A work that brings us face-to-face with some of those who have died in the US-led invasions and occupation of Iraq and Afghanistan.
Unfinished Portrait, acrylic gouache, 2008 (continuing.)
The work so far has seventy-eight 12 x 12 x 3/8 inch panels painted in desert-camouflage colors to represent the first 344,926 people who have died in these wars.
Below is one of thirty-eight panels that is painted with 8,836 small dots representing faces of Iraqi, Afghan and Pakistani children (the tiniest dots you see), women, and men who have died in these wars. Together, these panels represent 335,768 faces.
According to the ‘Costs of War’ project based at Brown University’s Watson Institute for International and Public Affairs, at least 370,000 people have been killed by violence in Afghanistan, Iraq and Pakistan. This does not include the many hundreds of thousands more who have died as a result of the destruction of hospitals and infrastructure, and because of environmental contamination.
More than 6,800 American service members have died in Iraq and Afghanistan. Below is an example of the remaining thirty-nine panels that together represent 4,680 painted portraits of U.S. soldiers killed in action. Each 12 x 12 inch panel has 120 faces. This does not include the approximately 7,000 private contractors who have died, nor does it include the roughly 43,000 allied troops and police who have died.
Scattered among the images of fallen American soldiers are camouflage squares that increase in number toward the center of the work, representing suicides by US military personnel. Since 2001, the suicide rate among Veterans has increased by nearly a third, with an average of 20 veteran suicides a day in 2014.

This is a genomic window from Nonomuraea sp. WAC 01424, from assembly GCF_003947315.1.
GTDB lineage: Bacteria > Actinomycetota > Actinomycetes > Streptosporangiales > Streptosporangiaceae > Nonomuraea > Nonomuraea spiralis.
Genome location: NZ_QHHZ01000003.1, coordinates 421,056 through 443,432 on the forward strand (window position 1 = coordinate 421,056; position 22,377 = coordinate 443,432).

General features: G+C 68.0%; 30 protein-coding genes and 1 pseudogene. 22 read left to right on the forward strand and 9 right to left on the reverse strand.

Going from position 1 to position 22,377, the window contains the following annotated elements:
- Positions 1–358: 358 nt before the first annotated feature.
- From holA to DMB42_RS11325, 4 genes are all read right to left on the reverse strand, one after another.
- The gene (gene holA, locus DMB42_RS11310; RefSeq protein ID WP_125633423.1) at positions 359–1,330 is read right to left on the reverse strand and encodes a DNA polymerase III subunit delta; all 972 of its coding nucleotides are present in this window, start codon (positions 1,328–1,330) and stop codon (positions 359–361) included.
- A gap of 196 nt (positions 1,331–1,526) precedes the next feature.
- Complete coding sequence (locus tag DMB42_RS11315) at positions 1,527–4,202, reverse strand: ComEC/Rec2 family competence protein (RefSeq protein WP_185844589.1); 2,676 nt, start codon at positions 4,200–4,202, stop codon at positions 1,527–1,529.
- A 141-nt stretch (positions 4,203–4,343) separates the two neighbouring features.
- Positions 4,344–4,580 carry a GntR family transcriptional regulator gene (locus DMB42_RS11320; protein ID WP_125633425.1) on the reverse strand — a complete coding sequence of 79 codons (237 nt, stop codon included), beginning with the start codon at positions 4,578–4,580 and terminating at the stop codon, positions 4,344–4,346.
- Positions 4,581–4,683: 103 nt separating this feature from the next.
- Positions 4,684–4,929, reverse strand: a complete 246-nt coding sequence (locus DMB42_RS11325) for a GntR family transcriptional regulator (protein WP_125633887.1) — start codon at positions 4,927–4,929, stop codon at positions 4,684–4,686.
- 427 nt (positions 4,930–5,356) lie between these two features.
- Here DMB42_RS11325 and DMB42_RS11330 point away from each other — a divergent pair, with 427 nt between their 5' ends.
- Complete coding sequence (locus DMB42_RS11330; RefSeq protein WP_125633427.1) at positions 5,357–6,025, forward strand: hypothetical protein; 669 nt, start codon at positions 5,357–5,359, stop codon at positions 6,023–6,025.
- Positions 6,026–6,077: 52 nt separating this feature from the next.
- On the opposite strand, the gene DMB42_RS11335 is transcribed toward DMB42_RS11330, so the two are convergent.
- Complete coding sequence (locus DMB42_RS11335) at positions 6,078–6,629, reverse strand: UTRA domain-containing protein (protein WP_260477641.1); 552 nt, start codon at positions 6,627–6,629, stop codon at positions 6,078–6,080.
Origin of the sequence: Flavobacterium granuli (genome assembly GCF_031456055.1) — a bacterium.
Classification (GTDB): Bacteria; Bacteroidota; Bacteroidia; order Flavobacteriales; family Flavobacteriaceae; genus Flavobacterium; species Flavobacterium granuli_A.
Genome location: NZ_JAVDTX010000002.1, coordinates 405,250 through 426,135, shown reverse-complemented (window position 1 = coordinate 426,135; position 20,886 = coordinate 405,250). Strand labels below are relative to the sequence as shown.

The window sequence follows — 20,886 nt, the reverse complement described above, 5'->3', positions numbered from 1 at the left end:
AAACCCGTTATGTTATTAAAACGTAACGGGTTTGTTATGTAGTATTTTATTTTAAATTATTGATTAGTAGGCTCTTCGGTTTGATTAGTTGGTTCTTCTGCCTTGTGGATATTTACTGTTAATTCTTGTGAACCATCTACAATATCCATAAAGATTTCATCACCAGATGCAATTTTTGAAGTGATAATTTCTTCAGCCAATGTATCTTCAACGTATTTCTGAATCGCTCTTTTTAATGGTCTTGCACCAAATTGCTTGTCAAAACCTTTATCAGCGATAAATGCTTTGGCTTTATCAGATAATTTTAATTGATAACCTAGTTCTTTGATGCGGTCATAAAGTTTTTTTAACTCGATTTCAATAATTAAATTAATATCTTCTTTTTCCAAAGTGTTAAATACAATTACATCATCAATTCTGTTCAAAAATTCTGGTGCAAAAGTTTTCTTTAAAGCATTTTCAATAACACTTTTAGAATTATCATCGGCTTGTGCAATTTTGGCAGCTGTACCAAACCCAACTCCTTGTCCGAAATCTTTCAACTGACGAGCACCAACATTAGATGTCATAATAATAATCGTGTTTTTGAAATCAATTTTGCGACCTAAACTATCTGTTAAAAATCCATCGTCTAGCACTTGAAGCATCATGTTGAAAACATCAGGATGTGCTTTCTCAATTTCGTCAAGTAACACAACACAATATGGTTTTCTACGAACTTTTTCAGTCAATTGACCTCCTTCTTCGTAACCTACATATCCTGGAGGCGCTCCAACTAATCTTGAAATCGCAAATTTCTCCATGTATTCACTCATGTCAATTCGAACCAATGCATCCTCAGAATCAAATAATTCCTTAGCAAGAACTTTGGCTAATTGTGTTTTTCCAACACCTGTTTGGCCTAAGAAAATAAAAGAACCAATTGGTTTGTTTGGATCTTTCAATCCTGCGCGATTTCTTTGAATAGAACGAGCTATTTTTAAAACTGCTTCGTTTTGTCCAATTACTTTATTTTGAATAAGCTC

One panel in the center of the work shows all – portraits of fallen soldiers, suicides, Iraqi, Afghan and Pakistani deaths, merging as one.
Had deaths of the fallen soldiers been represented in the same manner as those of the Iraqi, Afghan and Pakistani victims depicted here, the entire collection of American faces, including suicides, would occupy approximately a little more than half of a single 12 x 12 inch panel.
On the other hand, if the faces of the people of Iraq, Afghanistan and Pakistan who have died could have been painted, as I was able to do for the Americans, and if that had been done at the same pace at which I worked on this project, that work might have occupied the entire careers of seven artists.
However we attempt to represent them, the 370,000 people killed by violence in Iraq and Afghanistan are at least 125 times as many as died in the 9/11 attacks, the events that were used as a rationale for the invasions of Iraq and Afghanistan.
Below is a slideshow of the seventy-eight panels. Please go here for a GigaPan view of the installation.
Approximately 370,000 people have been killed by direct war violence in Iraq, Afghanistan, and Pakistan. The number of people who have been wounded or have fallen ill as a result of the conflicts is far higher.
Many [U.S. service members] died later on from injuries and illnesses sustained in the war zones. Hundreds of thousands of soldiers and contractors have been wounded and are living with disabilities and war-related illnesses.
Millions of people living in the war zones have also been displaced by war. To date, 7.6 million Afghans, Pakistanis, and Iraqis are living as war refugees in other countries or are displaced from their homes.
The US invasion of Iraq has turned the country into a laboratory in which militant groups such as Islamic State have been able to hone their techniques of recruitment and violence. The formation of jihadi groups now spreading throughout the region counts among the many human costs of that war.